Universidad de especialidades espíritu santo



Download 110.7 Kb.
Date23.04.2018
Size110.7 Kb.

UNIVERSIDAD DE ESPECIALIDADES ESPÍRITU SANTO


FACULTAD DE ESTUDIOS INTERNACIONALES

SYLLABUS

ENGLISH VERSION

FOR DAC 11 VER 12 03 09


COURSE: Lost Civilizations and CODE: UHUM280

Mythical/Ancestral Cultures 1

FACULTY: Robert A. Parsons CREDITS: 3

# CONTACT HRS: 48 #NONCONTACT HOURS: 96

YEAR: 2009 PERIOD: FALL I

DAYS: Mon-Thursday SCHEDULE: 19:25-20:45

ROOM # : F-203 DATE: August 20, 2009

1. COURSE DESCRIPTION


This course explores some of the lost civilizations and cultures considered mythical and examines traits of them in tales for young and old throughout the ages, places where Archaeology and Science Fiction cross paths. The course examines lost civilizations and imaginary worlds, such as the Giants and Plato’s Atlantis, Lemuria and the land of MU.
2. JUSTIFICATION

Nothing stimulates creativity more than imagining life in a lost civilization. The aim of this course is to have students research ancestral and mythical cultures and trace aspects of them to their own cultures. It is also important for students to realize how many of these lost civilizations can be part of our everyday lives and how they are alive in old tales around the world. Disney Productions have been very successful at bringing Lost Civilizations to the giant screen for the enjoyment of all. Children’s Literature carries the traditions of ancestral cultures forward into the modern era.


3. OBJECTIVES


  1. GENERAL

  • To take a fresh look at Lost Civilizations, Ancestral Cultures and Imaginary Worlds through the eyes of historians, archaeologists, movie producers, esoteric, and even science fiction writers

  • To develop a taste for reading tales for young and old.

  • To gain familiarity with the writings of Plato and the late 19th and early 20th century researchers (e.g. Churchward, Whitmore and Donnelly) on the theme of lost civilizations.

  • To understand and critique the way modern writers such as Shirley Andrews and Riane Eisner have continued the scholarly tradition of lost civilization into modern times.

  1. SPECIFIC

  • To research specific topics about the past and establish connections to life in the 21st century.

  • To expand vocabulary and to develop reading and writing skills.

  • To articulate the allure for modern people of constructions of past utopias.


4. COMPETENCIES

  • To identify the concept and the history of lost civilizations.

  • To describe the characteristics of the most well known lost civilizations.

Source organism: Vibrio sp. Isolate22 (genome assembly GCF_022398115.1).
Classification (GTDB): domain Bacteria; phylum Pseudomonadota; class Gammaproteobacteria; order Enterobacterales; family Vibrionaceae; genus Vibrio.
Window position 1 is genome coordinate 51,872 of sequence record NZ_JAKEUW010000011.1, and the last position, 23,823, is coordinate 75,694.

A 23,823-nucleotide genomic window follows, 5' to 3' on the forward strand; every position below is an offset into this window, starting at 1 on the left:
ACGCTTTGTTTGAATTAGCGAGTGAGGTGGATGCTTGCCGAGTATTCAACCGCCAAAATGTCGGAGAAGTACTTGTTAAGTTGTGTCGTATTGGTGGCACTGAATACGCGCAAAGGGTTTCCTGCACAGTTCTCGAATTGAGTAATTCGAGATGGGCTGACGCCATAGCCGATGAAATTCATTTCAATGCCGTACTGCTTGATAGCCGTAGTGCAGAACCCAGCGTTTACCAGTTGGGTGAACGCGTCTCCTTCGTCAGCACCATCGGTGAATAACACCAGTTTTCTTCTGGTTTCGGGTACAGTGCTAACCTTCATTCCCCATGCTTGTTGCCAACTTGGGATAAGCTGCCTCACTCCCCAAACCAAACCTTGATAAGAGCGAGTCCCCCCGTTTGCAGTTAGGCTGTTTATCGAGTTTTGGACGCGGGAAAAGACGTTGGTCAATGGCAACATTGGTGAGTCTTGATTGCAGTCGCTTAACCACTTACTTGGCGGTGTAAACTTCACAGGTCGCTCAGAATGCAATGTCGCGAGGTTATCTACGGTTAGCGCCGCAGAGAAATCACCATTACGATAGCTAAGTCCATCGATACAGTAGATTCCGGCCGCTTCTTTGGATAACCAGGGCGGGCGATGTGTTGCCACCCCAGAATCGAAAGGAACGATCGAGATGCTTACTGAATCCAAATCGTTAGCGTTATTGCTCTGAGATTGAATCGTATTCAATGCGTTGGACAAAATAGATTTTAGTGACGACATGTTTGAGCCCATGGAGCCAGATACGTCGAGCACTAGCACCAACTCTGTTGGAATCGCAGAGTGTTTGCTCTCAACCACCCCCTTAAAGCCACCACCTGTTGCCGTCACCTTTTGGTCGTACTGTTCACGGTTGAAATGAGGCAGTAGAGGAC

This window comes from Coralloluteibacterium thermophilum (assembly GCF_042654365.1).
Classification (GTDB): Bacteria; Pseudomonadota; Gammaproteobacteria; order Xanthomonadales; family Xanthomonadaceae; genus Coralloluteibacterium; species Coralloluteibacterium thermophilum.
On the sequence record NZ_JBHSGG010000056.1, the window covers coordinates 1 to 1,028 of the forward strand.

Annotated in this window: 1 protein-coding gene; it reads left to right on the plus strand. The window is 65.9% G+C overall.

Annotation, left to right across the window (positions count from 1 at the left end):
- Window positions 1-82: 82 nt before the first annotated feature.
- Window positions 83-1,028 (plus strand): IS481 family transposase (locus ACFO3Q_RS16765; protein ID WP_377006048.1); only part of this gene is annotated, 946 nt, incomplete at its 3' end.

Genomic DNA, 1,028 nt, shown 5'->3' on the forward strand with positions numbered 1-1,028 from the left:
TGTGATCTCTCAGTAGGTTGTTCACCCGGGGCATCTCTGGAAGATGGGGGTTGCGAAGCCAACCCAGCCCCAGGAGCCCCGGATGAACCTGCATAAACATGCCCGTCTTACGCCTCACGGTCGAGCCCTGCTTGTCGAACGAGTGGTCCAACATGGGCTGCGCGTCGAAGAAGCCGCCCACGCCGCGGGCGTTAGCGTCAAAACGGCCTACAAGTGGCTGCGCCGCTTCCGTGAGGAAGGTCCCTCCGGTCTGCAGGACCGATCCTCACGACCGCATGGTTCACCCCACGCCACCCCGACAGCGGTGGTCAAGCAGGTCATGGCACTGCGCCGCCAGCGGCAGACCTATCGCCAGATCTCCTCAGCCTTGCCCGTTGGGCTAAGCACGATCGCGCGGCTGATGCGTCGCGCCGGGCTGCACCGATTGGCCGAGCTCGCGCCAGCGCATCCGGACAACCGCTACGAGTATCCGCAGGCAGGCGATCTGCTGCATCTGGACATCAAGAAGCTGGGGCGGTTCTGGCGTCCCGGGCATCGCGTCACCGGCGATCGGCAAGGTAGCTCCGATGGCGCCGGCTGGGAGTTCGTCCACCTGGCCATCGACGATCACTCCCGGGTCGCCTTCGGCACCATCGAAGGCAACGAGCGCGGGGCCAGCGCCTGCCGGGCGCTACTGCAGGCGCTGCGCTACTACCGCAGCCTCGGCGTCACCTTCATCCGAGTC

• To theorize on reasons for the persistence of lost civilization lure into the modern era.

  • To investigate the details of the most popular and persistent lost civilizations that have emerged throughout history to form the basis of the legends.

  • To recognize literary and cinematic manifestations of the theme of lost civilizations in the modern era.

  • To summarize, analyze and evaluate the writings of Plato and such 19th and 20th century researchers as Churchward and Donnelly on the theme of lost civilizations.

  • To summarize and evaluate the writings of contemporary writers such as Shirley Andrews and Riane Eisner on lost civilizations and to articulate their ideological perspectives where appropriate.

  • To theorize from psychological, artistic and historical perspectives on how and why similar cultural manifestations appear in many different parts of the world.


5. COURSE CONTENT OUTLINE


DATES &

SESSIONS



COMPETENCIES

UNITS/CONTENTS


READINGS


EVALUATION

Session 1

Aug. 31

The student identifies the concept and the history of lost civilizations.

An introductory overview of the many lost civilizations in mythology and in history.

Mysterious and mythological Places (see Webliography)

Discusses the extent of the topic of lost civilizations and types of lost civilizations to be considered. Each student selects a particular lost civilization from history or mythology as a short research project.

Session 2

Sept. 1

An examination of some of the most prominent mythological or historical civilizations of the past. The human need to construct utopias.

Individual online or print readings as appropriate and http://en.wikipedia.org/wiki/Utopia


Gives short (5 to 10 minute) oral reports on lost or mythical civilization chosen in previous class.

Session 3

Sept. 2

The student identifies and describes the general characteristics of the most well-know lost civilizations.

Commonalities and differences. Comparison and contrast of well-known lost civilizations. Analysis of writing samples.